Rich Tucker

There’s no defense for hijacking. It’s a serious crime that puts many people in danger. But there’s a trend here. Some people are so desperate to escape Cuba, they’ll do whatever it takes. Why, exactly, is that?

CNN’s in a unique position to answer that question. It has a staff that’s familiar with the island; Havana Bureau Chief Lucia Newman has been there since 1997. If they are willing to go out among the people -- without government supervision -- and do some reporting, maybe the network can explain why Cubans are so unhappy with their dictator.

If they do that, Fidel Castro will probably be angry. He’ll probably order CNN to leave Cuba, and probably ban them from ever returning.  But as Jordan’s op-ed makes clear, what good is being there if you won’t tell the important stories?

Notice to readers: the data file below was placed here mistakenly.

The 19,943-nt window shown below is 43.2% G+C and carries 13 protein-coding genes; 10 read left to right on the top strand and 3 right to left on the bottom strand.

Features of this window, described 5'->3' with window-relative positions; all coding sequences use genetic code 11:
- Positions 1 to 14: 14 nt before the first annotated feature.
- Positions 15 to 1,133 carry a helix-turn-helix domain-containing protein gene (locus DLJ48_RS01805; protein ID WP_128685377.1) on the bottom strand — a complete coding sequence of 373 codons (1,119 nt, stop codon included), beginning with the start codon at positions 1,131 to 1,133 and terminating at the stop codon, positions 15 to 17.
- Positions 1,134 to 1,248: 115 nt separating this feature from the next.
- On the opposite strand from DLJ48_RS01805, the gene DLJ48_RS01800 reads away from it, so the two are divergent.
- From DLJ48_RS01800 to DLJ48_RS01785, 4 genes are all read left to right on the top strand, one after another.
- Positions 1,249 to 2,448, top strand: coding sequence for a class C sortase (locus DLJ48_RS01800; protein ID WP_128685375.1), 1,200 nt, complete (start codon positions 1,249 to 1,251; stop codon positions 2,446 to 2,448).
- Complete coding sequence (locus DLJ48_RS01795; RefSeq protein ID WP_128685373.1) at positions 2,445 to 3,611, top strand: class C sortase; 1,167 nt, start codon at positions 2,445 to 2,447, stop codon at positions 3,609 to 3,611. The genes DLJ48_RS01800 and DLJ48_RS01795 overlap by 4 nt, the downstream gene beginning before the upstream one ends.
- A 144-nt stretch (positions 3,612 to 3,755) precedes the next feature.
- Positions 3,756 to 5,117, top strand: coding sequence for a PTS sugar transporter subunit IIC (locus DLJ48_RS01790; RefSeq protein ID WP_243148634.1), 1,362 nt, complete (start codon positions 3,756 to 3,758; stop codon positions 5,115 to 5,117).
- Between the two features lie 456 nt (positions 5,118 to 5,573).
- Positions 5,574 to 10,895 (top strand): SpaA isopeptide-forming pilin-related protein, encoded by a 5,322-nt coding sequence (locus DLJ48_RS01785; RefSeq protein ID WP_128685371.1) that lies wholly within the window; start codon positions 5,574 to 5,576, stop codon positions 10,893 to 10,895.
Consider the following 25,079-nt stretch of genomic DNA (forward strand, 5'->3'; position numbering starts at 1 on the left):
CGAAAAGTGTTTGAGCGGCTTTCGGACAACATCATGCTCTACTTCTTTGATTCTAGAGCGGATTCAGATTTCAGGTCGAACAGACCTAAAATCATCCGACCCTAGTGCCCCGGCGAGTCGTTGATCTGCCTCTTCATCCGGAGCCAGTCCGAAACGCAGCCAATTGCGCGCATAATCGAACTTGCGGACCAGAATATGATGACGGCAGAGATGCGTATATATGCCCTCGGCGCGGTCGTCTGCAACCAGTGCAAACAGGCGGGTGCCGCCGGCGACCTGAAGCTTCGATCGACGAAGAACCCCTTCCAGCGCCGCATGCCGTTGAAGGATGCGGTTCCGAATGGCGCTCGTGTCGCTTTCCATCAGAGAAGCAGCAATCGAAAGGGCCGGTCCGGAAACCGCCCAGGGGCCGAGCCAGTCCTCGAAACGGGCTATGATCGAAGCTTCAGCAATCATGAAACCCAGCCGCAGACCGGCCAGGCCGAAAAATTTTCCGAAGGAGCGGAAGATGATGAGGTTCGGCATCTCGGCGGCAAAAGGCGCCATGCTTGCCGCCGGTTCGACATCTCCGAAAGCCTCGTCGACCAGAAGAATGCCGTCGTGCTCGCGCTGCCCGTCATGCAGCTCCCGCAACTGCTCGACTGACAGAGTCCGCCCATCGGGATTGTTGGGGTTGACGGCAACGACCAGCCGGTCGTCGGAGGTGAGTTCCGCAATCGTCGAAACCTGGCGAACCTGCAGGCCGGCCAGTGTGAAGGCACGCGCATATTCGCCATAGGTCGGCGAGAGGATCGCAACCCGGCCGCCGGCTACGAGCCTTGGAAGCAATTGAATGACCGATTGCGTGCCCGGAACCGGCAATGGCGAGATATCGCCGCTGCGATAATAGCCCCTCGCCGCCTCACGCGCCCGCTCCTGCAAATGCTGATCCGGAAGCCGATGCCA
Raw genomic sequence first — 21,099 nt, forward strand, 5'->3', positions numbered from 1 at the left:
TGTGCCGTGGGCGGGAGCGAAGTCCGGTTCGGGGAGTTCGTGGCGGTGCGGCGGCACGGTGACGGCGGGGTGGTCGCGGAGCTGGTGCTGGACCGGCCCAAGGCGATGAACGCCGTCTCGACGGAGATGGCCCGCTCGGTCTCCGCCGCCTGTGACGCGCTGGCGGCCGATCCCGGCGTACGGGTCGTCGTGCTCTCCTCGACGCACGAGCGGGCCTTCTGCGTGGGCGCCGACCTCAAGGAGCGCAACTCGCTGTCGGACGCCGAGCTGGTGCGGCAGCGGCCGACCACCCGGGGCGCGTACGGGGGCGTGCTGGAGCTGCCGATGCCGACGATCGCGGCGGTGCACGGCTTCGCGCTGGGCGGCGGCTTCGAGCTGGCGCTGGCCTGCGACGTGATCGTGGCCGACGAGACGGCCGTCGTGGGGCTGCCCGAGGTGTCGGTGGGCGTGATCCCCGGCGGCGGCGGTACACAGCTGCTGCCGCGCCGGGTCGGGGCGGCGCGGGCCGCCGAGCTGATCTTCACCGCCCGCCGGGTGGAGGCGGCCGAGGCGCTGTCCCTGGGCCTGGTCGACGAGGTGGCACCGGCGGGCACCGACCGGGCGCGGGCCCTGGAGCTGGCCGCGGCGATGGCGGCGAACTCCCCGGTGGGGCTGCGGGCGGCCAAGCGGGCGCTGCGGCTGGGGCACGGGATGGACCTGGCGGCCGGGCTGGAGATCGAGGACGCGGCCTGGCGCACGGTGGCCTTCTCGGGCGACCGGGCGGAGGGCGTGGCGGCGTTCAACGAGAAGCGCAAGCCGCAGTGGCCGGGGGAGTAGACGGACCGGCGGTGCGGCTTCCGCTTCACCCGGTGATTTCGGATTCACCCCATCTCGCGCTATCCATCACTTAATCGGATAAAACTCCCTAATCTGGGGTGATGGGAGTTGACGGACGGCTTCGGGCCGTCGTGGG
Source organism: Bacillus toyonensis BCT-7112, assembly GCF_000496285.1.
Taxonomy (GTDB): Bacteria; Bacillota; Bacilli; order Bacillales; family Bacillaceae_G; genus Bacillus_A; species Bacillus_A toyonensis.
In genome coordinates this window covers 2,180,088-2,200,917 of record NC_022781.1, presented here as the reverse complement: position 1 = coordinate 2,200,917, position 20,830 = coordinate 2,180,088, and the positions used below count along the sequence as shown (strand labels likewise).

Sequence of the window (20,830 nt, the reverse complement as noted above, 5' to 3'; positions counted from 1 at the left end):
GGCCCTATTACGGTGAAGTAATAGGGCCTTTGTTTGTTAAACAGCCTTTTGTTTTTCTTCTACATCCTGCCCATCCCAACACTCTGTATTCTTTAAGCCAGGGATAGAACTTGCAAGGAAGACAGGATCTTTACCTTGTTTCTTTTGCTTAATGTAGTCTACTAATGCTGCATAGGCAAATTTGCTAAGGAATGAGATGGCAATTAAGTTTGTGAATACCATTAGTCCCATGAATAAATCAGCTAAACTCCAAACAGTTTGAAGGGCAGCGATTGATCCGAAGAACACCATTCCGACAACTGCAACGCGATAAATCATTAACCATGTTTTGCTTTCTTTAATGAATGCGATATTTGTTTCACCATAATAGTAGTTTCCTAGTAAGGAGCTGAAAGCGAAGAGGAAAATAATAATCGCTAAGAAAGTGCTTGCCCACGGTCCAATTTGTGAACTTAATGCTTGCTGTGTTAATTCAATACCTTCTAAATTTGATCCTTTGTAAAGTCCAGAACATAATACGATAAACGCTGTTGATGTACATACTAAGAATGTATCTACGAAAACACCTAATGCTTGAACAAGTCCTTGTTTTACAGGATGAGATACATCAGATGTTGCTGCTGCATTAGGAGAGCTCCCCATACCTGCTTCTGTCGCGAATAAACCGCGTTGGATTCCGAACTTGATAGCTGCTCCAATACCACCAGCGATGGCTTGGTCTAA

Several days after his op-ed, Jordan told The Washington Post that CNN’s coverage of Iraq had nothing to do with access. “To me it was about one thing and one thing only -- saving lives of innocent people,” he said.

If that’s true, he should order CNN’s Havana bureau to do what its Iraq bureau failed to do -- report the sometimes-awful truth from inside a dictatorship. It’s likely innocent people are being jailed and even executed on the island. CNN can, and must, find out what’s happening and report it.

Eventually Fidel Castro will die or be deposed. It would be a shame if we have to wait for that to happen before CNN will tell us what’s really going on inside Cuba.

Rich Tucker

Rich Tucker is a communications professional and a columnist for